( nice to spend some bucks at home ) etc. The benefits to the PMUA Organization from the teachings they received at these seminars remains obscure. In 2008 the employee rolls increased from approximately 130 to over 180 people. As a result of the public outcry all of these outrages have been eliminated. The thing to remember is that the initiative was driven by forces without not within. It seems appropriate to commend Ms. Brokaw. I was present on the infamous night when the vote was conducted and the indefensible Million Dollar award made to the "Retirees". It was the high water mark of Ms. Brokaw's service. She voted: No. Ms Brokaw was a voice of moderation. She asked penetrating questions and while she never fomented a revolution it was never the less comforting to listen to her reasoned comments. It does not appear that any Commissioner since inception has "gotten under the sheets". I doubt if most of them ever read the Interlocal Agreement, which is not easy reading. I further doubt that those who have read it totally understood it. Had they understood it then why have they not attempted to correct the inappropriate manner in which it is being administered. Has any Commissioner ever gotten up at 3:00 AM and ridden on a truck for a shift with a crew? Has any Commissioner ever spent a day at Rock Avenue observing the operation? Has any Commissioner ever personally audited the Subcontractor Agreements and payments? When I did this in 2009 I found that no fewer than 5 Realtors had been paid as Consultants. in the order of $10,000 each. For what? No Real Estate was sold or purchased? There were, from memory, 5 attorneys retained for various matters. A lot of law. Whether these questionable policies have been corrected I don't know. Do the Commissioners know? If the Commissioners think their mission is to go to a meeting once or twice a month and perfunctorily rubber stamp, and occasionally provide a few inane comments, on what management sticks under their noses, is the scope of their obligation, then we are not well represented. Bill Kruse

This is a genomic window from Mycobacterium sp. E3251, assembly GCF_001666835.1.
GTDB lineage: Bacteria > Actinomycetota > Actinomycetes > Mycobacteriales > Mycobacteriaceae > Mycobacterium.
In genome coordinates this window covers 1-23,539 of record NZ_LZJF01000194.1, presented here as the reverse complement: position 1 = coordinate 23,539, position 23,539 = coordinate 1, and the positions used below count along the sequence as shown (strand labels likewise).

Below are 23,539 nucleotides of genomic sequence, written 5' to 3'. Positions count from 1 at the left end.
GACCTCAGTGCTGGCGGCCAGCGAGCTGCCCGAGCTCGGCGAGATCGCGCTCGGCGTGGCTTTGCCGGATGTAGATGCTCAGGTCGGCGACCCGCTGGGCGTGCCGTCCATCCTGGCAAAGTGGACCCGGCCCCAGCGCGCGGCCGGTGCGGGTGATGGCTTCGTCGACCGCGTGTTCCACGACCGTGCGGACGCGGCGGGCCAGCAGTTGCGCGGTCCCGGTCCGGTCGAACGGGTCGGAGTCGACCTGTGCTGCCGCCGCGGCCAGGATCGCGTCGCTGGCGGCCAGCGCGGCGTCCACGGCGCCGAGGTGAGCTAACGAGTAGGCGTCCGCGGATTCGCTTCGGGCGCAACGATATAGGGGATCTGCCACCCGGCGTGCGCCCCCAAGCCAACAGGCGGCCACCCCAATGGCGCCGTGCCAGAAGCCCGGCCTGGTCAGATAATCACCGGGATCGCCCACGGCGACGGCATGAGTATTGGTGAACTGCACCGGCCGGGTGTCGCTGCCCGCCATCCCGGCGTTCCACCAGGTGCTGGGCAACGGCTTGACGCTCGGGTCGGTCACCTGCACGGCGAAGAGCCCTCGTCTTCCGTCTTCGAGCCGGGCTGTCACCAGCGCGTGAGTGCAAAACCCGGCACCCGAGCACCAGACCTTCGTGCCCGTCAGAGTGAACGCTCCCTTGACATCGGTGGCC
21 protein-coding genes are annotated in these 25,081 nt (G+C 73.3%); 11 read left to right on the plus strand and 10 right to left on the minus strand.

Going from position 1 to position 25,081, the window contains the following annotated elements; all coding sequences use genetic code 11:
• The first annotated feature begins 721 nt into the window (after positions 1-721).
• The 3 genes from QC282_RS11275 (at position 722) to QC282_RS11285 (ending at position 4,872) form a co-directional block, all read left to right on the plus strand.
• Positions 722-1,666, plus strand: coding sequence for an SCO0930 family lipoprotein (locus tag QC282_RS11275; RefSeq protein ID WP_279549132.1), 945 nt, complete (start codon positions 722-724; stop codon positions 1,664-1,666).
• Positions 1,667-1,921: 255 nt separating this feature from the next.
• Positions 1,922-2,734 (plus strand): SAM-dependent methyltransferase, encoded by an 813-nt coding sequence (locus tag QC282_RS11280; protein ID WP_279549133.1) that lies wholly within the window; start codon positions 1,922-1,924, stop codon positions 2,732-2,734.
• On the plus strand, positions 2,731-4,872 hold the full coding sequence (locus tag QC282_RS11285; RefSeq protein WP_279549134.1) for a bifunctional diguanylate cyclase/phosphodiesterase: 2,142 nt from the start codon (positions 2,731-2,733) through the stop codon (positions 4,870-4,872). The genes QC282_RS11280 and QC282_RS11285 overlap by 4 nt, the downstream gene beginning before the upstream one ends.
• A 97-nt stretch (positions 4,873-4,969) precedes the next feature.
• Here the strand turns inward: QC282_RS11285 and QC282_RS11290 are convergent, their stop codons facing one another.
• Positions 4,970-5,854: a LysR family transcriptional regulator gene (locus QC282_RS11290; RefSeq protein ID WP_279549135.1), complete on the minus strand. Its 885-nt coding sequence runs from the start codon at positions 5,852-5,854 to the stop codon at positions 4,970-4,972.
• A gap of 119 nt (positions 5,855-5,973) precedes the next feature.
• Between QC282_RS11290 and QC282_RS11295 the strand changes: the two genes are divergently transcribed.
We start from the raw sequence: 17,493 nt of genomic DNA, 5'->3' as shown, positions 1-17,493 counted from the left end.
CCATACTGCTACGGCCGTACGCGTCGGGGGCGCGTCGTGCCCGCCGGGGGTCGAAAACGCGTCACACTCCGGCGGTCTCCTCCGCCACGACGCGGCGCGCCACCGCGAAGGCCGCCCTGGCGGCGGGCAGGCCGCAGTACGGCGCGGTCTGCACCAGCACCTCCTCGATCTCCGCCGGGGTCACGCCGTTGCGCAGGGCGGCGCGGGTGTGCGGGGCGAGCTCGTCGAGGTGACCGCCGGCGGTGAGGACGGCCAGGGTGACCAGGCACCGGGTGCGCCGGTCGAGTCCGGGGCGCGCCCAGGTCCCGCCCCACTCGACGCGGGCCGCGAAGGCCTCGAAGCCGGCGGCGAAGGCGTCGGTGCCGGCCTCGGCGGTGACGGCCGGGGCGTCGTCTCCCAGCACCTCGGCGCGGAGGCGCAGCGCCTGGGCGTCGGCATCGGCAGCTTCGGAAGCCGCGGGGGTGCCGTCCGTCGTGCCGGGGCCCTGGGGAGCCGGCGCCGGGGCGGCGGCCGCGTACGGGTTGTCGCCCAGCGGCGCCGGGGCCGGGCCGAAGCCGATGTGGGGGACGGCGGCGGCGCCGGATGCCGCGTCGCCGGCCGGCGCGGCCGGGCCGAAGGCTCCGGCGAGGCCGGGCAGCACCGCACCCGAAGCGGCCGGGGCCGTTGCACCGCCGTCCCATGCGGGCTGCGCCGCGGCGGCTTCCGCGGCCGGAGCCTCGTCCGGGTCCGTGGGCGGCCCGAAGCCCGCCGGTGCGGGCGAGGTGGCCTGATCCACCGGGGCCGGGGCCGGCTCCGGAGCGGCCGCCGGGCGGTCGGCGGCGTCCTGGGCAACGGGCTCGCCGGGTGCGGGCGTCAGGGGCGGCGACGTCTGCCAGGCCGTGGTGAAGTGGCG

1. Bill, it’s very disrespectful of you to assume that the present commissioners haven’t read or wouldn’t understand the Inter-local Agreement, trust me, it’s not Tolstoy’s War and Peace. I keep a copy of it on me along with the bi-laws. I’ve read both thoroughly more than once,and what I didn’t understand I questioned. No the Authority is not a perfectly run organization, as with any business, it’s a constantly evolving business that strives to give the best service at the most affordable cost while protecting our environment. You need not worry as we have measures in place to safeguard against repeating any past mistakes. Bill I have yet to see you at a meeting so for you to assume this group of commissions are only there to rubber stamp is an unfair assumption. As far as David Irwin being back,it’s not a secret and if people attended the meetings they would know this. He’s back as a consultant only, if needed. There was a vote taken, that was 3 to 2 in favor and so he’s back. He does have a wealth of knowledge concerning the Authority and the commissioners are intelligent enough to know what information is of value. A lot has changed since the days of the big payout and you would be surprise how hard we work to make the authority an asset to the residents of Plainfield. I haven’t rode the truck YET but plan to. Yes most of us have visited the transfer station to learn the operation. I think you would be surprise and amaze of what this group of commissions know. No digs here, but I see you neglected to mention one of the biggest recipients of the illegal benefits is currently running for mayor.